The signs can be slow and insidious. The first might be a hesitation to recall a word or recent event. The next might be confusion and losing track of dates, seasons and the passage of time.
Gradually, the signs of Alzheimer's disease become unmistakable. And once the diagnosis is confirmed, the path forward for many Minnesota families is fraught with personal, physical and financial challenges.
That path is one that hits women particularly hard. According to the Alzheimer's Association, nearly two-thirds of the estimated 5.2 million Americans living with Alzheimer's are women, and women constitute 60 percent to 70 percent of all informal caregivers.
As real a concern as breast cancer is to women's health, women in their 60s are about twice as likely to develop Alzheimer's over the rest of their lives as they are to develop breast cancer.
The association also says 2.5 times as many women as men provide intensive "on-duty" care 24 hours a day for someone living with the disease.
Among caregivers who feel isolated, women are much more likely than men to link isolation with feeling depressed (17 percent of women vs. 2 percent of men).
These caregivers are also often employees of Minnesota companies and organizations, so the challenge of Alzheimer's extends beyond the home to the workplace.
Employers across the state now have workers who face the pressure of caring for elderly parents with Alzheimer's, some of whom have the added burden of simultaneously caring for their young children.
These employees bring this stress to their workplace, which can affect productivity, morale and engagement.
Today, more than 15.5 million caregivers in the U.S. support people with Alzheimer's and other dementias, and nearly half of those caregivers are employed full or part time. Fifty-four percent of them reported having to go in late, leave work early or take time off due to the strain of caregiving.
The Alzheimer's Association reports that 11 percent of women Alzheimer's caregivers had to quit work either to become a caregiver or because their caregiving duties became too burdensome.
At a time when employers are in need of skilled and dedicated workers, a loved one's Alzheimer's condition is driving many of them from the workplace.
And the problem will only grow over time. The number of Americans with Alzheimer's disease and their caregivers will escalate rapidly in coming years. As the baby boomers age, the disease is projected to affect as many as 16 million by 2050, barring the development of medical breakthroughs to prevent, slow or stop the disease.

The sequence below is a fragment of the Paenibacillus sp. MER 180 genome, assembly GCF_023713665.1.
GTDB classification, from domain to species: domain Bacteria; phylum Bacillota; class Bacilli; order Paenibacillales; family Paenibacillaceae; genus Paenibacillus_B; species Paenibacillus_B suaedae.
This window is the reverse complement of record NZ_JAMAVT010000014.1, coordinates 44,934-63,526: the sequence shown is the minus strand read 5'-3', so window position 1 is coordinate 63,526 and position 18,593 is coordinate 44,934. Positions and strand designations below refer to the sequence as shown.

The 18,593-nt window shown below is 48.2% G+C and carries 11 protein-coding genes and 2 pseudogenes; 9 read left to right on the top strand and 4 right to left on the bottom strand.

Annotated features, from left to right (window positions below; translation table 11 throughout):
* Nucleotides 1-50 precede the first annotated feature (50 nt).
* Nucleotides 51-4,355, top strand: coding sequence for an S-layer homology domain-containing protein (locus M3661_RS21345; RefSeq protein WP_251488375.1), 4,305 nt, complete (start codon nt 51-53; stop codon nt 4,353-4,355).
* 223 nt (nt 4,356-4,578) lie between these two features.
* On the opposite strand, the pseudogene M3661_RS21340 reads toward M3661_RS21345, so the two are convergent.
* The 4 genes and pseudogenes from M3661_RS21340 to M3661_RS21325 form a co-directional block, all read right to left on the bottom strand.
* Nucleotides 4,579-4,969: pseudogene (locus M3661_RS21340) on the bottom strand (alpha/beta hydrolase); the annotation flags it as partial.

The impact on companies, communities and personal finances is huge.
People affected by Alzheimer's — both women and men — face a toll beyond the mental decline of a loved one. Alzheimer's is one of the most expensive conditions in the nation.
The total national cost of caring for people with Alzheimer's and other dementias is $214 billion, not including unpaid caregiving by family and friends valued at $220.2 billion. Nearly one in every five Medicare dollars is spent on people with Alzheimer's or another dementia.
What can Minnesota employers do to handle this impact and help employees deal with these new burdens?
Raising awareness of the issue internally is a first step. But patience, care and work flexibility will also be important as employers navigate this challenge, which will only grow over time.
Another option is for companies to become a member of the Alzheimer's Workplace Alliance (AWA), which raises awareness of Alzheimer's and its symptoms. The organization also promotes the importance of early detection to employees.
As a supporter of the Alzheimer's Association, my company invites speakers from the association each year to educate employees on the signs of Alzheimer's, how the disease progresses and what resources are available to them.
In addition, caregivers who are dealing with older parents or loved ones are invited to sessions on various topics — from the factors associated with deciding when a parent needs assisted living or additional care to such practical topics as information on power of attorney and health directives.
These dialogues allow employees to learn, but also feel engaged and supported during a difficult time.
Until a cure is found or medical breakthroughs help slow the disease's progression, Alzheimer's will be a part of the American fabric for decades to come.
Minnesota employers can offer employee-caregivers information, education and work flexibility to help them manage the impact of this insidious and chronic disease.